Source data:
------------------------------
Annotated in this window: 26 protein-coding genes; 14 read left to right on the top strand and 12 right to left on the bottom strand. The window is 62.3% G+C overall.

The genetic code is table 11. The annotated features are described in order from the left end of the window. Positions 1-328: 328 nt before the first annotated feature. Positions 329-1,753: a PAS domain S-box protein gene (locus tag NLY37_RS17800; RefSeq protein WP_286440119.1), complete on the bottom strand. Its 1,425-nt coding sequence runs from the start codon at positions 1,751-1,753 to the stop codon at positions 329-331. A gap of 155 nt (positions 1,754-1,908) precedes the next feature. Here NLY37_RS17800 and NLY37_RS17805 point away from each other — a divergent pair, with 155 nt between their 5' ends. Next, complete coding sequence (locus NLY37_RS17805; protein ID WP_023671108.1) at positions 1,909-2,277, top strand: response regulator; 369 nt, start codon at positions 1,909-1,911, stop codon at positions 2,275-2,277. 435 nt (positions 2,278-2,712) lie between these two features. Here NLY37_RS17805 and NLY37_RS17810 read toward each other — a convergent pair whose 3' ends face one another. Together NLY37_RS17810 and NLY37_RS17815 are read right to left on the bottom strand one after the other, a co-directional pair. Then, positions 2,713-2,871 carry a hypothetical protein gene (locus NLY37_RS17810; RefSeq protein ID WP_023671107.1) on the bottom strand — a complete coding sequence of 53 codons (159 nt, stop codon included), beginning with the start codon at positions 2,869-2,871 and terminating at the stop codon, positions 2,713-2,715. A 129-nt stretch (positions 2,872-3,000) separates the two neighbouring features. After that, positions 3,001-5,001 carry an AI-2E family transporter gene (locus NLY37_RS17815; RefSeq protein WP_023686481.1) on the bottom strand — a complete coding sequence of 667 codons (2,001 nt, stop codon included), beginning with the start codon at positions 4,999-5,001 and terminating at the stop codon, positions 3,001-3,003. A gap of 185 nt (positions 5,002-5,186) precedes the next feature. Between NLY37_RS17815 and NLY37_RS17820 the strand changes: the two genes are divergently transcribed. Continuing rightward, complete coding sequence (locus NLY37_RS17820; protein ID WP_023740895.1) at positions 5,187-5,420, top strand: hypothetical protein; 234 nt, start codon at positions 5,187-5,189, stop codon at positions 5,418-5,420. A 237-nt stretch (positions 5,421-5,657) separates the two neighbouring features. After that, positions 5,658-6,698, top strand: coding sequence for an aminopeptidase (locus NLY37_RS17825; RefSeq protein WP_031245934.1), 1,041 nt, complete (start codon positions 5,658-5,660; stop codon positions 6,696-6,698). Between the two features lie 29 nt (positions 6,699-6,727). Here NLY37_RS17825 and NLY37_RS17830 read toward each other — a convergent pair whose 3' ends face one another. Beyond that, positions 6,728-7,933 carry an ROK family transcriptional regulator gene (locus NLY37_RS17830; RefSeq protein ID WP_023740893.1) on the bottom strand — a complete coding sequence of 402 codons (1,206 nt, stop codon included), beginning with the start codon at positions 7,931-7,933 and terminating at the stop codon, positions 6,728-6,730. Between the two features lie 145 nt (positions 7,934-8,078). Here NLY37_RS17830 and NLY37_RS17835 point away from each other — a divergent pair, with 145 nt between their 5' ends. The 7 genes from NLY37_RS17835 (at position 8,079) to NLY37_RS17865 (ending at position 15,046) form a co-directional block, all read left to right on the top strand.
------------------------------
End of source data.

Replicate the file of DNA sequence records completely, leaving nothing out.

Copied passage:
Annotated in this window: 26 protein-coding genes; 14 read left to right on the top strand and 12 right to left on the bottom strand. The window is 62.3% G+C overall.

The genetic code is table 11. The annotated features are described in order from the left end of the window. Positions 1-328: 328 nt before the first annotated feature. Positions 329-1,753: a PAS domain S-box protein gene (locus tag NLY37_RS17800; RefSeq protein WP_286440119.1), complete on the bottom strand. Its 1,425-nt coding sequence runs from the start codon at positions 1,751-1,753 to the stop codon at positions 329-331. A gap of 155 nt (positions 1,754-1,908) precedes the next feature. Here NLY37_RS17800 and NLY37_RS17805 point away from each other — a divergent pair, with 155 nt between their 5' ends. Next, complete coding sequence (locus NLY37_RS17805; protein ID WP_023671108.1) at positions 1,909-2,277, top strand: response regulator; 369 nt, start codon at positions 1,909-1,911, stop codon at positions 2,275-2,277. 435 nt (positions 2,278-2,712) lie between these two features. Here NLY37_RS17805 and NLY37_RS17810 read toward each other — a convergent pair whose 3' ends face one another. Together NLY37_RS17810 and NLY37_RS17815 are read right to left on the bottom strand one after the other, a co-directional pair. Then, positions 2,713-2,871 carry a hypothetical protein gene (locus NLY37_RS17810; RefSeq protein ID WP_023671107.1) on the bottom strand — a complete coding sequence of 53 codons (159 nt, stop codon included), beginning with the start codon at positions 2,869-2,871 and terminating at the stop codon, positions 2,713-2,715. A 129-nt stretch (positions 2,872-3,000) separates the two neighbouring features. After that, positions 3,001-5,001 carry an AI-2E family transporter gene (locus NLY37_RS17815; RefSeq protein WP_023686481.1) on the bottom strand — a complete coding sequence of 667 codons (2,001 nt, stop codon included), beginning with the start codon at positions 4,999-5,001 and terminating at the stop codon, positions 3,001-3,003. A gap of 185 nt (positions 5,002-5,186) precedes the next feature. Between NLY37_RS17815 and NLY37_RS17820 the strand changes: the two genes are divergently transcribed. Continuing rightward, complete coding sequence (locus NLY37_RS17820; protein ID WP_023740895.1) at positions 5,187-5,420, top strand: hypothetical protein; 234 nt, start codon at positions 5,187-5,189, stop codon at positions 5,418-5,420. A 237-nt stretch (positions 5,421-5,657) separates the two neighbouring features. After that, positions 5,658-6,698, top strand: coding sequence for an aminopeptidase (locus NLY37_RS17825; RefSeq protein WP_031245934.1), 1,041 nt, complete (start codon positions 5,658-5,660; stop codon positions 6,696-6,698). Between the two features lie 29 nt (positions 6,699-6,727). Here NLY37_RS17825 and NLY37_RS17830 read toward each other — a convergent pair whose 3' ends face one another. Beyond that, positions 6,728-7,933 carry an ROK family transcriptional regulator gene (locus NLY37_RS17830; RefSeq protein ID WP_023740893.1) on the bottom strand — a complete coding sequence of 402 codons (1,206 nt, stop codon included), beginning with the start codon at positions 7,931-7,933 and terminating at the stop codon, positions 6,728-6,730. Between the two features lie 145 nt (positions 7,934-8,078). Here NLY37_RS17830 and NLY37_RS17835 point away from each other — a divergent pair, with 145 nt between their 5' ends. The 7 genes from NLY37_RS17835 (at position 8,079) to NLY37_RS17865 (ending at position 15,046) form a co-directional block, all read left to right on the top strand.